American Life League has released a compelling new video spotlighting the CO personhood amendment drive and also taking unnamed organizations to task for sitting on their hands or worse, opposing this voter initiative:

This seems like the right time to post a March 7 op ed by Judie Brown, also compelling, taking CO, GA, and MT Catholic bishops to task for opposing their state’s personhood amendment. I’ve included Judie’s column in its entirety on page 2.
The bishops are not alone. I am saddened that some of my good friends in the movement, with good organizations behind them, are contesting these efforts.
Back to the video, at its end ALL thanked bloggers – meaning you – for contacting YouTube when it unceremoniously yanked ALL’s previous video, Planned Parenthood sells sex, for its “inappropriate content” while leaving PP’s ads up that ALL was exposing. Sheesh. YouTube quickly responded to your complaints by reinstating the video.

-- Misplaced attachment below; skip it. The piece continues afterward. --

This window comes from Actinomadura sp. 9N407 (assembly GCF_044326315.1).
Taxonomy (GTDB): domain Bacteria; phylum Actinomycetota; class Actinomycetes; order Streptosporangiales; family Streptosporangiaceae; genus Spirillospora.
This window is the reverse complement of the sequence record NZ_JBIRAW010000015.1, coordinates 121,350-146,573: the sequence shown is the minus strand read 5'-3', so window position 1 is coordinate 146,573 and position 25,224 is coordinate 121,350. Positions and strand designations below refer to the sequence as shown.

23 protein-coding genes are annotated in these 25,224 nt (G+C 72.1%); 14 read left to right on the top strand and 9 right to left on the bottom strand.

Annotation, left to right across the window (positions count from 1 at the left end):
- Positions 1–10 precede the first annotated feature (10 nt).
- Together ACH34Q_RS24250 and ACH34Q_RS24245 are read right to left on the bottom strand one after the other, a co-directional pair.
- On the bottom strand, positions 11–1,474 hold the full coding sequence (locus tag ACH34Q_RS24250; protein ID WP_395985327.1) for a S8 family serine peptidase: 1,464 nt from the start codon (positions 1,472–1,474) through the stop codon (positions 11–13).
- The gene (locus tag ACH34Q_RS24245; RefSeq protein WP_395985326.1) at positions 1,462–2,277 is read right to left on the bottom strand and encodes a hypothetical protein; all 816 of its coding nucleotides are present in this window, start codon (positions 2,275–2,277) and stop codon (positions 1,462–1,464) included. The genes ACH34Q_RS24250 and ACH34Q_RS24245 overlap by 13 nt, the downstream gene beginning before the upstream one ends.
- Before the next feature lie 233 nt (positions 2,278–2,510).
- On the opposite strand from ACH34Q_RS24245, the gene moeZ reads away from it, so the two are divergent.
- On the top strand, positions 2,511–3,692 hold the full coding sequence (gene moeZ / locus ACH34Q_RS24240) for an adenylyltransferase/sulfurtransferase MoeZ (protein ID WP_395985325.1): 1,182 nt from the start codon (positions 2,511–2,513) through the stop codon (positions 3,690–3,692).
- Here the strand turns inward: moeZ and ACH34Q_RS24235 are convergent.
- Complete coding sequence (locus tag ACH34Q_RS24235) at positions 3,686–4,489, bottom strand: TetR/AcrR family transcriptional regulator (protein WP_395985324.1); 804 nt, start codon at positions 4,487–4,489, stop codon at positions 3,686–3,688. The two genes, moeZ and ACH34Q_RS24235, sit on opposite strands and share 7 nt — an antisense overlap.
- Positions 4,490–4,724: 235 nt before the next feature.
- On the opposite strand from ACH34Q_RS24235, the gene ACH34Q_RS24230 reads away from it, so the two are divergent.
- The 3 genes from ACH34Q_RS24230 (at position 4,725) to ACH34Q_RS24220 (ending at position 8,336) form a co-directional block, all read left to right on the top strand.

We remain steadfast, but…
By Judie Brown

March 7, 2008
Over the last few weeks, something rather bizarre has occurred in the pro-life movement and it is difficult for me to get my arms around it. So, I have decided to share the puzzlement I am experiencing in the hopes that others, upon reading this, will join me in a fervent Lenten prayer for healing.
This past January 17, as a personhood proposal was being presented as a way to amend Georgia’s state constitution, the two bishops in that state made a public statement in opposition to it. They wrote, “As the Catholic bishops of Georgia we, along with our brother bishops throughout the world, have unceasingly advocated for the sanctity of human life and continually supported legislative efforts to increase protection of human life.”
They claim to agree with the “objectives” of the proposed state constitutional amendment but oppose the approach because it “does not provide a realistic opportunity for ending or reducing abortion in Georgia.”